The digi driver provides support for DigiBoard PC/Xe and PC/Xi series intelligent serial multiport cards with asynchronous interfaces based on the EIA RS-232C ( CCITT V.24) standard.
Input and output for each line may set to one of following baud rates; 50, 75, 110, 134.5, 150, 300, 600, 1200, 1800, 2400, 4800, 9600, 19200, 38400, 57600, or for newer versions of cards 115200.
The driver does not use any interrupts, it is "polling-based". This means that it uses clock interrupts instead of interrupts generated by DigiBoard cards and checks the state of cards 25 times per second. This is practical because the DigiBoard cards have large input and output buffers (more than 1Kbyte per port) and hardware that allows efficiently finding the port that needs attention. The only problem seen with this policy is slower SLIP and PPP response.
Each line in the kernel configuration file describes one card, not one port as in the sio(4) driver.
The flags keyword may be used on each ""device dgb"" line in the kernel configuration file to change the pinout of the interface or to use new PC/Xe cards which can work with an 8K memory window in compatibility mode (with a 64K memory window). Note that using 8K memory window does not mean shorter input/output buffers, it means only that all buffers will be mapped to the same memory address and switched as needed.
The port value must be the same as the port set on the card by jumpers. For PC/Xi cards the same rule is applicable to the iomem value. It must be the same as the memory address set on the card by jumpers. For PC/Xe cards there is no need to use jumpers for this purpose. In fact there are no jumpers to do it. Just write the address you want as the iomem value in kernel config file and the card will be programmed to use this address.
The same range of memory addresses may be used for all the DigiBoards installed (but not for any other card or real memory). DigiBoards with a large amount of memory (256K or 512K and perhaps even 128K) must be mapped to memory addresses outside of the first megabyte. If the computer has more than 15 megabytes of memory then there is no free address space outside of the first megabyte where such DigiBoards can be mapped. In this case you may need to reduce the amount of memory in the computer. But many machines provide a better solution. They have the ability to ""turn off"" the memory in the 16th megabyte (addresses 0xF00000 - 0xFFFFFF) using the BIOS setup. Then the DigiBoards address space can be set to this "hole".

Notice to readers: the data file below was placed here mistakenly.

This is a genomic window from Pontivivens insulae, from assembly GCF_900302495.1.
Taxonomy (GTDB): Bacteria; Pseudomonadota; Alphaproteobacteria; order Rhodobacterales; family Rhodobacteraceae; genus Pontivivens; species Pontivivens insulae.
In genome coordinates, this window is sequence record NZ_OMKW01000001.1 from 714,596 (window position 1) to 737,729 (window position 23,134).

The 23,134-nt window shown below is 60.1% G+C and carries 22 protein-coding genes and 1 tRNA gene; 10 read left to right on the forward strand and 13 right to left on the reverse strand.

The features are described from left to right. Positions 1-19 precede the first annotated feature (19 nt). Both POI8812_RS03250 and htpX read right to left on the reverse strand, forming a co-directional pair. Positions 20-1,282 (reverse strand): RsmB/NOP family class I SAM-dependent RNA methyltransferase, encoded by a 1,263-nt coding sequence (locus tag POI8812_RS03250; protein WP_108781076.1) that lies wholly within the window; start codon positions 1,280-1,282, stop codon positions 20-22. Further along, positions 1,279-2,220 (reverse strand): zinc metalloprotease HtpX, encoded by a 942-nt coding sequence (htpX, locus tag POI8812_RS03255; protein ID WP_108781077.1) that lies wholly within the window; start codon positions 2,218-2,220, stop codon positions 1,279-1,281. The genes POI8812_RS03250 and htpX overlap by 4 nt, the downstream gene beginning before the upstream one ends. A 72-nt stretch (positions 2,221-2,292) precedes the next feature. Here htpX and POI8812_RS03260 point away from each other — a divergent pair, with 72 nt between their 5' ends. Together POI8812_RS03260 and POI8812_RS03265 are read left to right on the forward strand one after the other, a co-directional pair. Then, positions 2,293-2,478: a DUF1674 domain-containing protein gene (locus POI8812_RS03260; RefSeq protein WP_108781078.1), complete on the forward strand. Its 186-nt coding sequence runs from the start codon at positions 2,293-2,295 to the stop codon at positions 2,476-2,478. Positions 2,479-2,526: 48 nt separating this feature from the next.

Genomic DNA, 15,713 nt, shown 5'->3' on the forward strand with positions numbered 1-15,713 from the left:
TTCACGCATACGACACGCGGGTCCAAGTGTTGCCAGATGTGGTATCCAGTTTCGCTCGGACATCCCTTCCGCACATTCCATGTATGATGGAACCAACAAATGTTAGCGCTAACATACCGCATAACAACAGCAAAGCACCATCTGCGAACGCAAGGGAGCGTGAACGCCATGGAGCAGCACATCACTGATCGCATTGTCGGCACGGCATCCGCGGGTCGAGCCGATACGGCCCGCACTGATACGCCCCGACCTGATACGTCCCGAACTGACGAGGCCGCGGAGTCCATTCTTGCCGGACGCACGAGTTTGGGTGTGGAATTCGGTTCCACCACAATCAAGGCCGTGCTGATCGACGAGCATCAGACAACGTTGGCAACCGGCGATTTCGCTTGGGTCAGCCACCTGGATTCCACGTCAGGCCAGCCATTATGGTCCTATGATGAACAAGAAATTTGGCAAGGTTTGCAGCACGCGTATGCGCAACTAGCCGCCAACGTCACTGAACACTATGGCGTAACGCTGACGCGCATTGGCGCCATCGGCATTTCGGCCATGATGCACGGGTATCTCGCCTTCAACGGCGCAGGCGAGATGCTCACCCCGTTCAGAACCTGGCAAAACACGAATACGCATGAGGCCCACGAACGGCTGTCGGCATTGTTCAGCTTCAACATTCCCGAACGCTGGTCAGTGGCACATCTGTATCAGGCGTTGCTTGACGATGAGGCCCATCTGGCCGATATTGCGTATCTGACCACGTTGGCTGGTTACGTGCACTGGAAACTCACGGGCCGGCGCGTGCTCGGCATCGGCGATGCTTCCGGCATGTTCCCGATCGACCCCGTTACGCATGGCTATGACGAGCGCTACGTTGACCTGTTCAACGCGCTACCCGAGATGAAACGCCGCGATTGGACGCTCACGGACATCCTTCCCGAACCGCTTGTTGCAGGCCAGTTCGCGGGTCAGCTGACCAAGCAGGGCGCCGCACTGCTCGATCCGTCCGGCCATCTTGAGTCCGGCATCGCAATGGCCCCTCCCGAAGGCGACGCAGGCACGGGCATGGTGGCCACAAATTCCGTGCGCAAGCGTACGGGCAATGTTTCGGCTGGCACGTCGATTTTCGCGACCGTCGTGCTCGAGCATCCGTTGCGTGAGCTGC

Serial ports controlled by the digi driver can be used for both "callin" and "callout". For each port there is a callin device and a callout device. The minor number of the callout device is 128 higher than that of the corresponding callin port. The callin device is general purpose. Processes opening it normally wait for carrier and for the callout device to become inactive. The callout device is used to steal the port from processes waiting for carrier on the callin device. Processes opening it do not wait for carrier and put any processes waiting for carrier on the callin device into a deeper sleep so that they do not conflict with the callout session. The callout device is abused for handling programs that are supposed to work on general ports and need to open the port without waiting but are too stupid to do so.
The digi driver also supports an initial-state and a lock-state control device for each of the callin and the callout "data" devices. The minor number of the initial-state device is 32 higher than that of the corresponding data device. The minor number of the lock-state device is 64 higher than that of the corresponding data device. The termios settings of a data device are copied from those of the corresponding initial-state device on first opens and are not inherited from previous opens. Use stty(1) in the normal way on the initial-state devices to program initial termios states suitable for your setup.
The lock termios state acts as flags to disable changing the termios state. E.g., to lock a flag variable such as CRTSCTS, use ""stty crtscts"" on the lock-state device. Speeds and special characters may be locked by setting the corresponding value in the lock-state device to any nonzero value.
Correct programs talking to correctly wired external devices work with almost arbitrary initial states and no locking, but other setups may benefit from changing some of the default initial state and locking the state. In particular, the initial states for non (POSIX) standard flags should be set to suit the devices attached and may need to be locked to prevent buggy programs from changing them. E.g., CRTSCTS should be locked on for devices that support RTS/CTS handshaking at all times and off for devices that do not support it at all. CLOCAL should be locked on for devices that do not support carrier. HUPCL may be locked off if you do not want to hang up for some reason. In general, very bad things happen if something is locked to the wrong state, and things should not be locked for devices that support more than one setting. The CLOCAL flag on callin ports should be locked off for logins to avoid certain security holes, but this needs to be done by getty if the callin port is used for anything else.